Nature Canada, an Ottawa-based charity that’s been around since 1939, recently added its name to an alliance of environmental groups lambasting the federal and provincial governments on forestry issues, claiming they were complicit with the forest industry in “spinning” the truth.

Nature Canada (and its alliance partners) charged the federal department of Natural Resources Canada, in particular, with using “highly selective statistics;” “distorting or excluding information;” making “questionable and misleading claims;” offering “limited or selected information;” and “(relying) heavily on omission and redirection.” That’s quite a charge sheet.

Perhaps Nature Canada (and the others, for that matter) should have a closer look at their own claims. Nature Canada, for example, recently asked Canadians to fill out a survey and to petition the federal government on caribou related issues. In its plug, Nature Canada claimed that the forest industry was “tearing the (Canadian) Boreal Forest to shreds.” It labelled this as “decimation,” and bemoaned the “ferocious pace” of industrial logging.

OK, we know rhetoric when we see it, and accept that Nature Canada wants to draw attention and support for its cause (including financial). But as a charity focussed on nature and forest issues, one would think that it would know some basic facts, like the size of the boreal forest, and the extent of logging within it. Indeed, it does refer to 400,000 hectares being logged, which is reasonably close to a Canada Forest Service estimate. So, Nature Canada does know how much was logged in recent years. But apparently (more on this in a minute) it doesn’t know the size of the Canadian Boreal Forest.

Because for some inexplicable reason, it fails to tell the Canadian public that the 400,000-hectare logging represents a mere 0.16 per cent of the boreal forest. Yes, the Canadian Boreal is being “decimated” and “torn to shreds” by a “ferocious” industry that’s logging a mere 0.16 per cent of it! Or two per cent over the last 15 years.

It gets worse. Because in a backgrounder on its website, Nature Canada actually spells out the size of the Canadian Boreal. So, Nature Canada clearly knows how much logging is occurring in the boreal, and the size of the boreal. It just doesn’t tell the Canadian public the relationship between the two! That a mere 0.16 per cent of the boreal forest is being logged in any given year. It’s much, much easier to demonise the forest industry as some sort of rapacious Evil Empire.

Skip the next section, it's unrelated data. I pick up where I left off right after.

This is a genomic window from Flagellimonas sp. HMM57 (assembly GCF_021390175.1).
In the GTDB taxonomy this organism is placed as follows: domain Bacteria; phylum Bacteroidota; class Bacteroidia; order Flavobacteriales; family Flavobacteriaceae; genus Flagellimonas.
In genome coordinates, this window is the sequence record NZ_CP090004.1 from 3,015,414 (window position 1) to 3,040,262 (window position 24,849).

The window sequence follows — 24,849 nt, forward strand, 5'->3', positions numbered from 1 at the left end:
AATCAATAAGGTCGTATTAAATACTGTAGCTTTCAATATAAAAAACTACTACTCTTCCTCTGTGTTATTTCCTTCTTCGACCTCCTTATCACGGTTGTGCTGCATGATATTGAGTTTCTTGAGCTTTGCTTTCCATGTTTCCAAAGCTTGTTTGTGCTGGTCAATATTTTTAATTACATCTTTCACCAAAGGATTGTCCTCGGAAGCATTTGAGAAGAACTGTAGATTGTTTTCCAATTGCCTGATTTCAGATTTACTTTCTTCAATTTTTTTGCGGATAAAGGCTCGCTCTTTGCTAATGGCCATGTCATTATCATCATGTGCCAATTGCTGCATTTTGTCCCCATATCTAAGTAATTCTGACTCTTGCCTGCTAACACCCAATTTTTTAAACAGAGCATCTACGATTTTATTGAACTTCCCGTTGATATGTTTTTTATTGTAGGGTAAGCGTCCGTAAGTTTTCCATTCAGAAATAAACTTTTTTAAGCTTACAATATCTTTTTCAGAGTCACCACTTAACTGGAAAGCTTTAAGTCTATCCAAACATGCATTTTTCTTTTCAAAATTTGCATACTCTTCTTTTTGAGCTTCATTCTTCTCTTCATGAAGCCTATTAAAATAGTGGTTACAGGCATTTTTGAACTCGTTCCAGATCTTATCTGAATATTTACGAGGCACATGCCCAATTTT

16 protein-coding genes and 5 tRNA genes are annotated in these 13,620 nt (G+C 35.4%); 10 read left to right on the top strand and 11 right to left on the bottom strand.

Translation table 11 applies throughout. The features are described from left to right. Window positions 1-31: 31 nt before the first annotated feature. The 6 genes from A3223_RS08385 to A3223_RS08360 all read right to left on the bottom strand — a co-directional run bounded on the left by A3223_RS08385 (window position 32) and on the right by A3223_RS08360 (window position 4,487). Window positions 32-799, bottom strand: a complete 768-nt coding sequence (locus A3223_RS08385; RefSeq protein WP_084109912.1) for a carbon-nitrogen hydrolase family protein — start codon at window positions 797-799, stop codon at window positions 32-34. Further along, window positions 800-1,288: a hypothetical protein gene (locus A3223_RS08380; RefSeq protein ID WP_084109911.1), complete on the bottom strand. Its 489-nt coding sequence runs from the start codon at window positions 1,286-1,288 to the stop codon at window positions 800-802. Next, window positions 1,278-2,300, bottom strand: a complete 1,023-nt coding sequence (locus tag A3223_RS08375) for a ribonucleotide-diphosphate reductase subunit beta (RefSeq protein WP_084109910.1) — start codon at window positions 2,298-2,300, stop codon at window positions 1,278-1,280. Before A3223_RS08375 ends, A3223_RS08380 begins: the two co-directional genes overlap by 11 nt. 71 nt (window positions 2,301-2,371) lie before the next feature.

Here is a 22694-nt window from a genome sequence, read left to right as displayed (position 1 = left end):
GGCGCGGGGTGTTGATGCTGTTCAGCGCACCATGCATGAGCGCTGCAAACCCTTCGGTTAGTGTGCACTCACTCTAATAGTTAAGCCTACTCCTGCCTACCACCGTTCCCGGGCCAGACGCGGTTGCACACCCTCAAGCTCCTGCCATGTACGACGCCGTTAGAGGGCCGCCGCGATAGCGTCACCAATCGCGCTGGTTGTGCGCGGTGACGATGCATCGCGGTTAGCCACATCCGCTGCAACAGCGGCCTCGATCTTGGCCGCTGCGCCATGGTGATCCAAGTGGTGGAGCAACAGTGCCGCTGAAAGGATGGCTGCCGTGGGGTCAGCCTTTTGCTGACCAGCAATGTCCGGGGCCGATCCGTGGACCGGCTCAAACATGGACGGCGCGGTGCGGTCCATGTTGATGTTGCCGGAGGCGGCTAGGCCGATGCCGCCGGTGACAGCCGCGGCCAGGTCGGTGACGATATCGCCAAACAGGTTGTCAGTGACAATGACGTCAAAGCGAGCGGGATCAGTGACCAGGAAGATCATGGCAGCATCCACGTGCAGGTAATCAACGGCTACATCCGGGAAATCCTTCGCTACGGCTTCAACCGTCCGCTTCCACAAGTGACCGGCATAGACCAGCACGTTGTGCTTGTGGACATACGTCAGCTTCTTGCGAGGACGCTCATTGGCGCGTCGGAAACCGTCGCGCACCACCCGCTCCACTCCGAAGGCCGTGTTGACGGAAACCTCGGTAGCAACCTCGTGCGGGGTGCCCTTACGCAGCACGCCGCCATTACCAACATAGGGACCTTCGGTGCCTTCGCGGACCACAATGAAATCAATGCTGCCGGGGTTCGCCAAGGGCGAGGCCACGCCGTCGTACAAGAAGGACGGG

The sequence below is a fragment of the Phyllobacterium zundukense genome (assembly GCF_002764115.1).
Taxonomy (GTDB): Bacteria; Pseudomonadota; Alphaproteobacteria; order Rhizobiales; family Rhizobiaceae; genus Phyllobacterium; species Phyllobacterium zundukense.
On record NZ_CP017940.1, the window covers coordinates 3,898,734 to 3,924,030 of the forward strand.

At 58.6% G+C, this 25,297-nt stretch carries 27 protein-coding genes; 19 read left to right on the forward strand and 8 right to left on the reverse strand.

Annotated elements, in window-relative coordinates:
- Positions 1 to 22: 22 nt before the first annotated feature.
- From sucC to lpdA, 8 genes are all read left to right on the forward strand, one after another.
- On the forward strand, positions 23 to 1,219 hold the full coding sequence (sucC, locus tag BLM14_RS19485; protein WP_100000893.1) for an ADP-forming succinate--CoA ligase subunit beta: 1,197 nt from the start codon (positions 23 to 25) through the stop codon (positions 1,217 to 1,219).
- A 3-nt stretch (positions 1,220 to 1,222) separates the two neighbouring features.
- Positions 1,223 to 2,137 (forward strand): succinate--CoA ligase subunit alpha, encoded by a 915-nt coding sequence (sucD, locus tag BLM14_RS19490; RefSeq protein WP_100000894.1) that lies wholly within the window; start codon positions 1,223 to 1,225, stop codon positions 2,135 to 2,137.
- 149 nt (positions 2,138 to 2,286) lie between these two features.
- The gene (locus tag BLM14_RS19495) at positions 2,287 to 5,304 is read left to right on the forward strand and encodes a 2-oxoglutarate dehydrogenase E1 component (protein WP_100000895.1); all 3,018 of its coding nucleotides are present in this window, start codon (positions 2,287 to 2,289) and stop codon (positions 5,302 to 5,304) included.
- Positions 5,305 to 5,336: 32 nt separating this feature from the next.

If this is not “spinning” the truth, I don’t know what is. Nature Canada is using “highly selective statistics,” yes. Distorting or excluding information,” yes. Making “questionable and misleading claims,” yes. Offering “limited or selected information,” yes. Relying heavily on “omission and redirection,” yes.

There’s a word for calling somebody out for false and misleading claims when you are making them yourself: hypocrisy. I think most people would find it a little rich of Nature Canada to accuse others of “spinning” the truth, when it’s doing the very same thing itself.

P.S. I have nothing personal against Nature Canada. It does some good stuff. I just can’t stand BS.


John Mullinder is the author of Little Green Lies and Other BS: From “Ancient” Forests to “Zero” Waste, and Deforestation in Canada and Other Fake News. A former TV reporter in his native New Zealand and foreign correspondent for Maclean’s magazine and the Financial Post, Mullinder ran Canada’s Paper & Paperboard Packaging Environmental Council (PPEC) for 30 years, achieving a number of North American firsts in waste reduction and recycling.

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